In Plato's Timaeus, Critias tells the story of Atlantis as recounted to Solon by an Egyptian priest, who prefaced the story by saying: ''"There have been, and will be again, many destructions of mankind arising out of many causes; the greatest have been brought about by the agencies of fire and water, and other lesser ones by innumerable other causes. There is a story that even you [Greeks] have preserved, that once upon a time, Phaethon, the son of Helios, having yoked the steeds in his father's chariot, because he was not able to drive them in the path of his father, burnt up all that was upon the earth, and was himself destroyed by a thunderbolt. Now this has the form of a myth, but really signifies a declination of the bodies moving in the heavens around the earth, and a great conflagration of things upon the earth, which recurs after long intervals."

Critias

Dropidas
Participants in the dialogue include Socrates, Timaeus, Hermocrates, and Critias.
Critias gave an account of his ancestry which was later recorded in Plato's Timaeus.

Earth (classical element)

earthEarth elementclassical element
Timaeus describes the substance as a lack of homogeneity or balance, in which the four elements (earth, air, fire and water) were shapeless, mixed and in constant motion.
Plato (427 – 347 BCE) believed the elements were geometric forms (the platonic solids) and he assigned the cube to the element of earth in his dialogue Timaeus.

Sais, Egypt

SaisSaiteSaïs
Critias also cites the Egyptian priest in Sais about long term factors on the fate of mankind: "There have been, and will be again, many destructions of mankind arising out of many causes; the greatest have been brought about by the agencies of fire and water, and other lesser ones by innumerable other causes. There is a story that even you [Greeks] have preserved, that once upon a time, Phaethon, the son of Helios, having yoked the steeds in his father's chariot, because he was not able to drive them in the path of his father, burnt up all that was upon the earth, and was himself destroyed by a thunderbolt. Now this has the form of a myth, but really signifies a declination of the bodies moving in the heavens around the earth, and a great conflagration of things upon the earth, which recurs after long intervals."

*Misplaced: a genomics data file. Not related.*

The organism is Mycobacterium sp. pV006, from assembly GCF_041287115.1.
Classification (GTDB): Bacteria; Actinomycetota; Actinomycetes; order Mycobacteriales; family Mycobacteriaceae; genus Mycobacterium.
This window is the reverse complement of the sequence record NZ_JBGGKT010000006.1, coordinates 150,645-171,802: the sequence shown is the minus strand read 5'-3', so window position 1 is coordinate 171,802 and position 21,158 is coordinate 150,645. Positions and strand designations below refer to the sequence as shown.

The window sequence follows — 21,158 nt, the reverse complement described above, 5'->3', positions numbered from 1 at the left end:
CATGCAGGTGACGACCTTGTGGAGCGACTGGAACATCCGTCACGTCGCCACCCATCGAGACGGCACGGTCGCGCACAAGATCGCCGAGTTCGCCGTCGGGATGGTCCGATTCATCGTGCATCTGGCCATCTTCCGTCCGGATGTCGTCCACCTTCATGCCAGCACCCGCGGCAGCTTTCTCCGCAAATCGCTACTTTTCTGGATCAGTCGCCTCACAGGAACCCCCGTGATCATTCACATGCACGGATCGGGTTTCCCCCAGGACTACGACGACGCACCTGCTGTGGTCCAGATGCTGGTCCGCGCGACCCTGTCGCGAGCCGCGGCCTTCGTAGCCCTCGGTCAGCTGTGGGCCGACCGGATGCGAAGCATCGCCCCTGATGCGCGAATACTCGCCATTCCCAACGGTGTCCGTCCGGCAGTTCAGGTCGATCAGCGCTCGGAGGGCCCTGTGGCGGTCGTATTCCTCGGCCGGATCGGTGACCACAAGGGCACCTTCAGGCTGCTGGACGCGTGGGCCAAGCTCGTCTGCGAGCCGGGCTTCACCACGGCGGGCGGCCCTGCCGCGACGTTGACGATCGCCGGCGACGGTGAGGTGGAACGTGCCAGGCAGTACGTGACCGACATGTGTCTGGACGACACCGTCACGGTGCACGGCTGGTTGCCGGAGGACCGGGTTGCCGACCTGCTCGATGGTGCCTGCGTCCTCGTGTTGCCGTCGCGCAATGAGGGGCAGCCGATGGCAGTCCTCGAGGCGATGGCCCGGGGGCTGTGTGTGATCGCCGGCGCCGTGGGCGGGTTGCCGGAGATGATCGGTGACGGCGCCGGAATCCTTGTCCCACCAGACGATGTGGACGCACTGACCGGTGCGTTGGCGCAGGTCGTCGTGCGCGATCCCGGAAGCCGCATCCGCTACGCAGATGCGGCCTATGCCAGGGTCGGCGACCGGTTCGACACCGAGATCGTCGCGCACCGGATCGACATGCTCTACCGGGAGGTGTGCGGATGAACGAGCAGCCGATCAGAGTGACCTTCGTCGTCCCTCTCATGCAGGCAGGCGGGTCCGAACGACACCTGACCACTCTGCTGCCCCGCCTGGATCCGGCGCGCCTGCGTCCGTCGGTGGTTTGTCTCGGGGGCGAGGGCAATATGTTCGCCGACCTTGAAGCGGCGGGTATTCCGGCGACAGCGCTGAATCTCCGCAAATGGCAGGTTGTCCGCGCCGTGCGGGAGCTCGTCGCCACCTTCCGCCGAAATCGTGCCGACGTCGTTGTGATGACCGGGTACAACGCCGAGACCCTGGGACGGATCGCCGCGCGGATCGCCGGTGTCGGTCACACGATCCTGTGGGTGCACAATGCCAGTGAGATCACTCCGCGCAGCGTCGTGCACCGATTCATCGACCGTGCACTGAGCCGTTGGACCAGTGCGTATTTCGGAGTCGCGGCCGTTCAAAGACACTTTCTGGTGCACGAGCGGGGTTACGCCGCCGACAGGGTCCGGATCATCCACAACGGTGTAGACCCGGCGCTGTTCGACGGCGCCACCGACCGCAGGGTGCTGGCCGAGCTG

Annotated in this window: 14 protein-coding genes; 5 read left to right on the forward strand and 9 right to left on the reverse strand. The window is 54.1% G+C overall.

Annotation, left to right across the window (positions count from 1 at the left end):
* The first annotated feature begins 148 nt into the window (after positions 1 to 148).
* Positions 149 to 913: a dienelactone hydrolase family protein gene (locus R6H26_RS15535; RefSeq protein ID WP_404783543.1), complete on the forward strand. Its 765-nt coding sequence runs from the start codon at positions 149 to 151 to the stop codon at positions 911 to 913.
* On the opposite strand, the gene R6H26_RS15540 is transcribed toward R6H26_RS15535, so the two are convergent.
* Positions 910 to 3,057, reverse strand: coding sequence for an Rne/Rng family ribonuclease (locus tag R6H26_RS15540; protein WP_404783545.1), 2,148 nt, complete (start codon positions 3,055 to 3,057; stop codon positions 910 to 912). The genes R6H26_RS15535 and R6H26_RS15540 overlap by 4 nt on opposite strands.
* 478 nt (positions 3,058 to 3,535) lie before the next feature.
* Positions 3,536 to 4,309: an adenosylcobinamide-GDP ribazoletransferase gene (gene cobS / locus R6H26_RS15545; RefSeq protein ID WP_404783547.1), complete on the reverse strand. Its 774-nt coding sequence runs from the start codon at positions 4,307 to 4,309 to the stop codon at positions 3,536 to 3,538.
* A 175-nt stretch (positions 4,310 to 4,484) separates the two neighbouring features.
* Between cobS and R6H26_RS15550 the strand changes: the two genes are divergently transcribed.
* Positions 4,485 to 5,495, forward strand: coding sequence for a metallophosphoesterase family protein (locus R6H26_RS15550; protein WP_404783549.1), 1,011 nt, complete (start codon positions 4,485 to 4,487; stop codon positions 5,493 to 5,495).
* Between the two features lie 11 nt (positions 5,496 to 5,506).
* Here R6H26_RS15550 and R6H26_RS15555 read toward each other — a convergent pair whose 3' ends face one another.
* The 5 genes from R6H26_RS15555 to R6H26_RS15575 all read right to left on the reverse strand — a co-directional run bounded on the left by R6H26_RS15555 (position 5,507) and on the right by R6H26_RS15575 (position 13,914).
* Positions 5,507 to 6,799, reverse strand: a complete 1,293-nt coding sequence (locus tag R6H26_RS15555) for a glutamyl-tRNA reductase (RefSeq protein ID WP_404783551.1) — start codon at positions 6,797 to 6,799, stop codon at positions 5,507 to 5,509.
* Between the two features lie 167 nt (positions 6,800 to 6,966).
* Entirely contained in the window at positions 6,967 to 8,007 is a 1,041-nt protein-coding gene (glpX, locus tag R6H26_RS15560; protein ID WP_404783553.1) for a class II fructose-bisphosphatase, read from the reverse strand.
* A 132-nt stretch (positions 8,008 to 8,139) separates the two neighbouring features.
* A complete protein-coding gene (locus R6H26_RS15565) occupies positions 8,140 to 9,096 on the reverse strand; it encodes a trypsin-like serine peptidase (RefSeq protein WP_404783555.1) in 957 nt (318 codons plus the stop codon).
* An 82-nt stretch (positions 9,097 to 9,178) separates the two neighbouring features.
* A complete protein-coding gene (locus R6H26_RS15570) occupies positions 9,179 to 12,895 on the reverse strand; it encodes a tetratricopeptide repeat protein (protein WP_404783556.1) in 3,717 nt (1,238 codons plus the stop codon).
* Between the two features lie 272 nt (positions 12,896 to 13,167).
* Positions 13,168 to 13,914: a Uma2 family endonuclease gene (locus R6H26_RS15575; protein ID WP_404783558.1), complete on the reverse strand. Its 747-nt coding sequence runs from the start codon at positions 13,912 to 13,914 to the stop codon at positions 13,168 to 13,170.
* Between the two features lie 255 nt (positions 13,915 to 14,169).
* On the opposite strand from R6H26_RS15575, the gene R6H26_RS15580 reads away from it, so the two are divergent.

In Plato's Timaeus and Critias (around 395 BC, 200 years after the visit by the Greek legislator Solon), Sais is the city in which Solon receives the story of Atlantis, its military aggression against Greece and Egypt, its eventual defeat and destruction by gods-punishing catastrophe, from an Egyptian priest.

Air (classical element)

airWindAerial Calamity
Timaeus describes the substance as a lack of homogeneity or balance, in which the four elements (earth, air, fire and water) were shapeless, mixed and in constant motion.
In the Timaeus, his major cosmological dialogue, the Platonic solid associated with air is the octahedron which is formed from eight equilateral triangles.

Platonic solid

Platonic solidsPlatonicregular polyhedra
Timaeus claims that the minute particle of each element had a special geometric shape: tetrahedron (fire), octahedron (air), icosahedron (water), and cube (earth).
They are named for the ancient Greek philosopher Plato who hypothesized in his dialogue, the Timaeus, that the classical elements were made of these regular solids.

Water (classical element)

waterwater elementelement of water
Timaeus describes the substance as a lack of homogeneity or balance, in which the four elements (earth, air, fire and water) were shapeless, mixed and in constant motion.
In the Timaeus, his major cosmological dialogue, the Platonic solid associated with water is the icosahedron which is formed from twenty equilateral triangles.

Fire (classical element)

fireclassical element of fireelemental fire
Timaeus describes the substance as a lack of homogeneity or balance, in which the four elements (earth, air, fire and water) were shapeless, mixed and in constant motion.